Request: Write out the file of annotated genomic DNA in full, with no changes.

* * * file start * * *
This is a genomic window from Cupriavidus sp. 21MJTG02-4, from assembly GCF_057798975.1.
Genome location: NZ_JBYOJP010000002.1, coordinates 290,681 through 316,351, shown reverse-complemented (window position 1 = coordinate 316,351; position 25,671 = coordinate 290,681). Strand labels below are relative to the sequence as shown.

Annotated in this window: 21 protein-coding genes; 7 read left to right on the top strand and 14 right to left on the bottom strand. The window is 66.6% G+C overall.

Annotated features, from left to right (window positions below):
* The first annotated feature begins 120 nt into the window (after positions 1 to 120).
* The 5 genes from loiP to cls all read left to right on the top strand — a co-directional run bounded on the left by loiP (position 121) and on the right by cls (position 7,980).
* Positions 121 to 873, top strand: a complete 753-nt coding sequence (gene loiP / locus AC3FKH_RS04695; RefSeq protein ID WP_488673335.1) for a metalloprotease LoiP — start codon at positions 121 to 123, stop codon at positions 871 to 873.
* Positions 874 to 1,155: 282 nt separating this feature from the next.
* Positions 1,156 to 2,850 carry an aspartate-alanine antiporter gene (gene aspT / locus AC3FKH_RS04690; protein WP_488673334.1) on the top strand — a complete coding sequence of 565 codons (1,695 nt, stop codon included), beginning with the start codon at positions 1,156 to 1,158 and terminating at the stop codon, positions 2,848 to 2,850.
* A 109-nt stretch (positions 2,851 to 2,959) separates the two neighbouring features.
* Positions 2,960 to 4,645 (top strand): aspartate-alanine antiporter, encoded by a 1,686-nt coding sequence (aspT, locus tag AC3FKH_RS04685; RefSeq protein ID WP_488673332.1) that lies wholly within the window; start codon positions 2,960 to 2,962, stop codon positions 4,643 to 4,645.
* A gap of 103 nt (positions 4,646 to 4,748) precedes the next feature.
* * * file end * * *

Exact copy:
This is a genomic window from Cupriavidus sp. 21MJTG02-4, from assembly GCF_057798975.1.
Genome location: NZ_JBYOJP010000002.1, coordinates 290,681 through 316,351, shown reverse-complemented (window position 1 = coordinate 316,351; position 25,671 = coordinate 290,681). Strand labels below are relative to the sequence as shown.

Annotated in this window: 21 protein-coding genes; 7 read left to right on the top strand and 14 right to left on the bottom strand. The window is 66.6% G+C overall.

Annotated features, from left to right (window positions below):
* The first annotated feature begins 120 nt into the window (after positions 1 to 120).
* The 5 genes from loiP to cls all read left to right on the top strand — a co-directional run bounded on the left by loiP (position 121) and on the right by cls (position 7,980).
* Positions 121 to 873, top strand: a complete 753-nt coding sequence (gene loiP / locus AC3FKH_RS04695; RefSeq protein ID WP_488673335.1) for a metalloprotease LoiP — start codon at positions 121 to 123, stop codon at positions 871 to 873.
* Positions 874 to 1,155: 282 nt separating this feature from the next.
* Positions 1,156 to 2,850 carry an aspartate-alanine antiporter gene (gene aspT / locus AC3FKH_RS04690; protein WP_488673334.1) on the top strand — a complete coding sequence of 565 codons (1,695 nt, stop codon included), beginning with the start codon at positions 1,156 to 1,158 and terminating at the stop codon, positions 2,848 to 2,850.
* A 109-nt stretch (positions 2,851 to 2,959) separates the two neighbouring features.
* Positions 2,960 to 4,645 (top strand): aspartate-alanine antiporter, encoded by a 1,686-nt coding sequence (aspT, locus tag AC3FKH_RS04685; RefSeq protein ID WP_488673332.1) that lies wholly within the window; start codon positions 2,960 to 2,962, stop codon positions 4,643 to 4,645.
* A gap of 103 nt (positions 4,646 to 4,748) precedes the next feature.